'Selfie' is chosen as word of the year by the Oxford Dictionaries

'Selfie,' which was chosen for inclusion in the online version of the Oxford English Dictionary this summer, was selected by the dictionary's publishers as the 2013 word of the year. 'Selfie' is a photo of a person snapped by themselves, usually using a cell phone.

Tony Dejak/AP
'Selfie' was chosen as the Oxford English Dictionary's word of the year. Here, Michelle Obama, wife of then-presidential nominee Barack Obama, takes a photo with an attendee of a 2008 rally at Buchtel High School in Akron, Ohio.

“Selfie” is the Oxford Dictionaries word of 2013.

The publishers of the Oxford Dictionaries selected the term for a picture taken by a person of themselves, usually with a cell phone, as the word of the year.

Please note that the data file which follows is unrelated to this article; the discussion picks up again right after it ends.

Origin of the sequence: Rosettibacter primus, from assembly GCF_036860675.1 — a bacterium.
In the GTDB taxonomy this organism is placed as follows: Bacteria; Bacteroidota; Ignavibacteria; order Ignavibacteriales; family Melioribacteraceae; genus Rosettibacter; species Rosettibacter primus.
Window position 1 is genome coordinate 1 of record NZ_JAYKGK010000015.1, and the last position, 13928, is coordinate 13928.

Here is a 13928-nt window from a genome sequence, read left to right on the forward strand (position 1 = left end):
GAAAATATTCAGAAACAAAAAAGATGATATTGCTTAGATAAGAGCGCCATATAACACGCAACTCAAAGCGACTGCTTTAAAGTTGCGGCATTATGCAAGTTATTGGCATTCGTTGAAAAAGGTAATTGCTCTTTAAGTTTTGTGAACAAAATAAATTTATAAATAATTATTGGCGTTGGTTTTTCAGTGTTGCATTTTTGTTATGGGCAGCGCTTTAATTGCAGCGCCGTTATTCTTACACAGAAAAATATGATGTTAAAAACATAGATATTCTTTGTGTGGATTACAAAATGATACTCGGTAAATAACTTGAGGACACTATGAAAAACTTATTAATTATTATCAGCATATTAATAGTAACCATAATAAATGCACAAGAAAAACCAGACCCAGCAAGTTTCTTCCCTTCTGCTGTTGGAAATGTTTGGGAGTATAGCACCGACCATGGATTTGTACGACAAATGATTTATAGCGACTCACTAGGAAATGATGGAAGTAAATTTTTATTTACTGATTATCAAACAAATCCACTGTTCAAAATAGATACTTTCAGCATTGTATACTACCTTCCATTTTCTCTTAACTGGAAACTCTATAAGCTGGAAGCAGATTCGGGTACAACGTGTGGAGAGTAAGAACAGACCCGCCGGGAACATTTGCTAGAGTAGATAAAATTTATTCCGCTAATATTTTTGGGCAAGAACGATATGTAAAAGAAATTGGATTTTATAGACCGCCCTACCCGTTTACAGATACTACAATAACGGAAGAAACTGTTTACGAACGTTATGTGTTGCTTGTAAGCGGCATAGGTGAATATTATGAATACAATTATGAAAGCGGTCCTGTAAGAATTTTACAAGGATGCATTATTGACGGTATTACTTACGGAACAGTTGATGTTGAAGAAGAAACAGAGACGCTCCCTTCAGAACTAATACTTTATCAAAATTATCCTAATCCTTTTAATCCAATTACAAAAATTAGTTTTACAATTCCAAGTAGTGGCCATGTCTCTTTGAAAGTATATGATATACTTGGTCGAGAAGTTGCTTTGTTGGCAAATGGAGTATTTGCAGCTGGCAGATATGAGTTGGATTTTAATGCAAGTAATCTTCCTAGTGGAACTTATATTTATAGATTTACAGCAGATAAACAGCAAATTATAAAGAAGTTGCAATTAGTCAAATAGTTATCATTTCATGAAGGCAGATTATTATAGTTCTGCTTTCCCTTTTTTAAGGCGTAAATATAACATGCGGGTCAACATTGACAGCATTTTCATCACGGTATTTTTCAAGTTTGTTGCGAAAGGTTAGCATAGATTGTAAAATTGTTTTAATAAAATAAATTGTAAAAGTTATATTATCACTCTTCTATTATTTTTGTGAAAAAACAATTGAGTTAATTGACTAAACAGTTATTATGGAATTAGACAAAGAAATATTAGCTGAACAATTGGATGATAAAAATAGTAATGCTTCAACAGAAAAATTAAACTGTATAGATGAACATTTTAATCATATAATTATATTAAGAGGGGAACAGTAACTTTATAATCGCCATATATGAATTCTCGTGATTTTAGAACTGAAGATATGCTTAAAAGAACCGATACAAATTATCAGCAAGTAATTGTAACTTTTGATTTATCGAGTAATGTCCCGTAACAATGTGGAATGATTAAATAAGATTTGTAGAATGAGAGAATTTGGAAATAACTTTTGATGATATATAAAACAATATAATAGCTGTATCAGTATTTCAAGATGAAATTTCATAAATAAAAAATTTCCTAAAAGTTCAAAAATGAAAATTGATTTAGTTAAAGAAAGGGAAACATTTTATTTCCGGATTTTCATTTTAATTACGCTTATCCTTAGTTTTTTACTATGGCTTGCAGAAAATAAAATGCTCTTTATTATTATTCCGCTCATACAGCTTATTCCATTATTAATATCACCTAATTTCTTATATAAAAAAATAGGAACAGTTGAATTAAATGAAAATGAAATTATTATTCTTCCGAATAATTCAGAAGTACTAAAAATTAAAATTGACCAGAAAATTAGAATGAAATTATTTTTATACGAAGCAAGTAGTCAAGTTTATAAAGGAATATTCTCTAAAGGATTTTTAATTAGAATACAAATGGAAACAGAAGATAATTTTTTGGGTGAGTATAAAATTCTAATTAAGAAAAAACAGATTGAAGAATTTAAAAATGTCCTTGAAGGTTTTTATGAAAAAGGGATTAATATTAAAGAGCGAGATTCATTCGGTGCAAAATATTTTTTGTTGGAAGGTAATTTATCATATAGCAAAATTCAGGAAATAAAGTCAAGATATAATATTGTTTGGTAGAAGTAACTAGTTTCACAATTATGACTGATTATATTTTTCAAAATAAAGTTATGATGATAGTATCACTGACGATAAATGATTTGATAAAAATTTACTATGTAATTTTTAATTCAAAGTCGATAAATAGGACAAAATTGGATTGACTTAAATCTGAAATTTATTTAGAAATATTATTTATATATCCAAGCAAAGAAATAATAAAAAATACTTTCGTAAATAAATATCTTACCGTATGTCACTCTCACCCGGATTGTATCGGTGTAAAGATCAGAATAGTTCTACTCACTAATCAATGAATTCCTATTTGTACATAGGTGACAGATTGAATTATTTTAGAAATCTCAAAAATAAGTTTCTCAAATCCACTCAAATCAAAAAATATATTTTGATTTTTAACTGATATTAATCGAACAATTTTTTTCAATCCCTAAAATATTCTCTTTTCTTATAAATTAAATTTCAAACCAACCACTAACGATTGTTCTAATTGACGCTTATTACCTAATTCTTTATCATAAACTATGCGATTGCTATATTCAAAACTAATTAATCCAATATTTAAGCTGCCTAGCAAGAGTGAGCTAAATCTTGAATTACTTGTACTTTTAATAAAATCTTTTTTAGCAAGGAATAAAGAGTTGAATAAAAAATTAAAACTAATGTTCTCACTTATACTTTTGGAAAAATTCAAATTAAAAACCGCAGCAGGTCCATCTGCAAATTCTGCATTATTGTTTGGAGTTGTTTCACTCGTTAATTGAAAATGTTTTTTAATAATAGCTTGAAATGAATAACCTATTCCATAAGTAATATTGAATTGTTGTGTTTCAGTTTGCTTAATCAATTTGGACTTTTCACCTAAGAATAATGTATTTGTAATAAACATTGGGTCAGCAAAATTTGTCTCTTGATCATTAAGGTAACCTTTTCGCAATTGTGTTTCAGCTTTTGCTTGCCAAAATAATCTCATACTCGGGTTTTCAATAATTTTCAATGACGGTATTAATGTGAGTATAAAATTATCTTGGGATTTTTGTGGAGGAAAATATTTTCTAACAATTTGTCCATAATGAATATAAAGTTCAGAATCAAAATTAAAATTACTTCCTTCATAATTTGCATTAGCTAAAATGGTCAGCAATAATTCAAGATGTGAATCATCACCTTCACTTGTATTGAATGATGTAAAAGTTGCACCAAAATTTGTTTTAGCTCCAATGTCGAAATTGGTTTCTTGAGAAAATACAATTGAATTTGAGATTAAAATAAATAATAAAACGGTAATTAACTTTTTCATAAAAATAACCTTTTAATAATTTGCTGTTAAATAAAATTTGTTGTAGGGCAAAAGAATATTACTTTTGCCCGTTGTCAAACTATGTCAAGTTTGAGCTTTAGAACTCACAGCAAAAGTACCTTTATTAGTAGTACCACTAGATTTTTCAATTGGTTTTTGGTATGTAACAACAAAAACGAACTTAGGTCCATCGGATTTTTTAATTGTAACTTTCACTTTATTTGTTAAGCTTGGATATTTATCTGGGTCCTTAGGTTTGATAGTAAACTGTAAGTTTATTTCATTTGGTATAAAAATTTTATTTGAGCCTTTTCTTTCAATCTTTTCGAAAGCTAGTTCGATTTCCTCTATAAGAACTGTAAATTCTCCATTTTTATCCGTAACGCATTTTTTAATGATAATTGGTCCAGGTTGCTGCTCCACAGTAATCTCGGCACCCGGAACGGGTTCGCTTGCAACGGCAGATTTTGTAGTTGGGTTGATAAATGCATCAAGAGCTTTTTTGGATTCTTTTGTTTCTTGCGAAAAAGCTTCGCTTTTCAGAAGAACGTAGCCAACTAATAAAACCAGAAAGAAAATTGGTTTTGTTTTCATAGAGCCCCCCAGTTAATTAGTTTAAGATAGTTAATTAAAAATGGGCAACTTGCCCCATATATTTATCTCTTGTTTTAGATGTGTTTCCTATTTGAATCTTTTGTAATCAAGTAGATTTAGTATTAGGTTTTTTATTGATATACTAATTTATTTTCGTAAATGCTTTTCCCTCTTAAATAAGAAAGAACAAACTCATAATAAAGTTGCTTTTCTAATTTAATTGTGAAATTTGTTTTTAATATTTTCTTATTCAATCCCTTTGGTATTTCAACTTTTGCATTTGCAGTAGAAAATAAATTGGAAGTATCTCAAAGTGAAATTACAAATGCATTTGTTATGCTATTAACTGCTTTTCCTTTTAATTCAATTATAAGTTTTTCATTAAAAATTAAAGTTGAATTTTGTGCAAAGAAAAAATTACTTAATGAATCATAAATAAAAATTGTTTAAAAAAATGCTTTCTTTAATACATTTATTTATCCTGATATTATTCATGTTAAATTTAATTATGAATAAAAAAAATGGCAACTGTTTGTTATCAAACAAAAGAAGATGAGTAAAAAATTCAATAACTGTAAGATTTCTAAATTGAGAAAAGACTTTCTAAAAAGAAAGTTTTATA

The Oxford Dictionaries’ blog noted there was “little if any argument” about “selfie” being awarded the title and that this was “a little unusual.”

“It seems like everyone who is anyone has posted a selfie somewhere on the Internet,” the blog states. “If it is good enough for the Obamas or The Pope, then it is good enough for Word of the Year.”

The use of the word has gone up by 17,000 percent since last fall, according to the Oxford Dictionaries.

According to the Oxford Dictionaries, the word was first used online in 2002 in an Australian Web forum, when someone wrote about a picture they had taken of themselves after falling down the stairs.

The shortlist for this year’s word included “binge-watch,” “bitcoin,” “showrooming,” which refers to a customer examining a product in a store and then ordering it online, “olinguito,” the name of a mammal which was discovered in 2013, and “twerk.”

"Selfie” joins 2012 word of the year “GIF” and 2011 winner “squeezed middle.”

The term was added to the online version of the Oxford Dictionaries this summer but has not yet been chosen for inclusion into the Oxford English Dictionary.

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